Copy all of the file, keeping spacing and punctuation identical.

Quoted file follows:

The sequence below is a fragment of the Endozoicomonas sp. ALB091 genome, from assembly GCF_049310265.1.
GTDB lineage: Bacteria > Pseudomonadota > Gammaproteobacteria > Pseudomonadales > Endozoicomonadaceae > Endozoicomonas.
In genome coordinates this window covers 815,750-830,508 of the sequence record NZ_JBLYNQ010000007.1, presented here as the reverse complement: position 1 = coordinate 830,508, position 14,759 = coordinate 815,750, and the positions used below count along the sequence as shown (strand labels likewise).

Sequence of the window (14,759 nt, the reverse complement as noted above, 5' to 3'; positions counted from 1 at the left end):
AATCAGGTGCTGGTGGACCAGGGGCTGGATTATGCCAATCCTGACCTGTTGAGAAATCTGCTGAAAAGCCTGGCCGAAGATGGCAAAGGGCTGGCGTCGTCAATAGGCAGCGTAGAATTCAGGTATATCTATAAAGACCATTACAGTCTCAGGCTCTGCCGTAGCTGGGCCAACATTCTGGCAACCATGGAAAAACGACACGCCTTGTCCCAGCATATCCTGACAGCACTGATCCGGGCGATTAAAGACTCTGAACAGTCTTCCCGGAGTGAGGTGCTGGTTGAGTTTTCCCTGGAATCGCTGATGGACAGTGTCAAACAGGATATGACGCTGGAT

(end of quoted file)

The sequence below is a fragment of the Endozoicomonas sp. ALB091 genome, from assembly GCF_049310265.1.
GTDB lineage: Bacteria > Pseudomonadota > Gammaproteobacteria > Pseudomonadales > Endozoicomonadaceae > Endozoicomonas.
In genome coordinates this window covers 815,750-830,508 of the sequence record NZ_JBLYNQ010000007.1, presented here as the reverse complement: position 1 = coordinate 830,508, position 14,759 = coordinate 815,750, and the positions used below count along the sequence as shown (strand labels likewise).

Sequence of the window (14,759 nt, the reverse complement as noted above, 5' to 3'; positions counted from 1 at the left end):
AATCAGGTGCTGGTGGACCAGGGGCTGGATTATGCCAATCCTGACCTGTTGAGAAATCTGCTGAAAAGCCTGGCCGAAGATGGCAAAGGGCTGGCGTCGTCAATAGGCAGCGTAGAATTCAGGTATATCTATAAAGACCATTACAGTCTCAGGCTCTGCCGTAGCTGGGCCAACATTCTGGCAACCATGGAAAAACGACACGCCTTGTCCCAGCATATCCTGACAGCACTGATCCGGGCGATTAAAGACTCTGAACAGTCTTCCCGGAGTGAGGTGCTGGTTGAGTTTTCCCTGGAATCGCTGATGGACAGTGTCAAACAGGATATGACGCTGGAT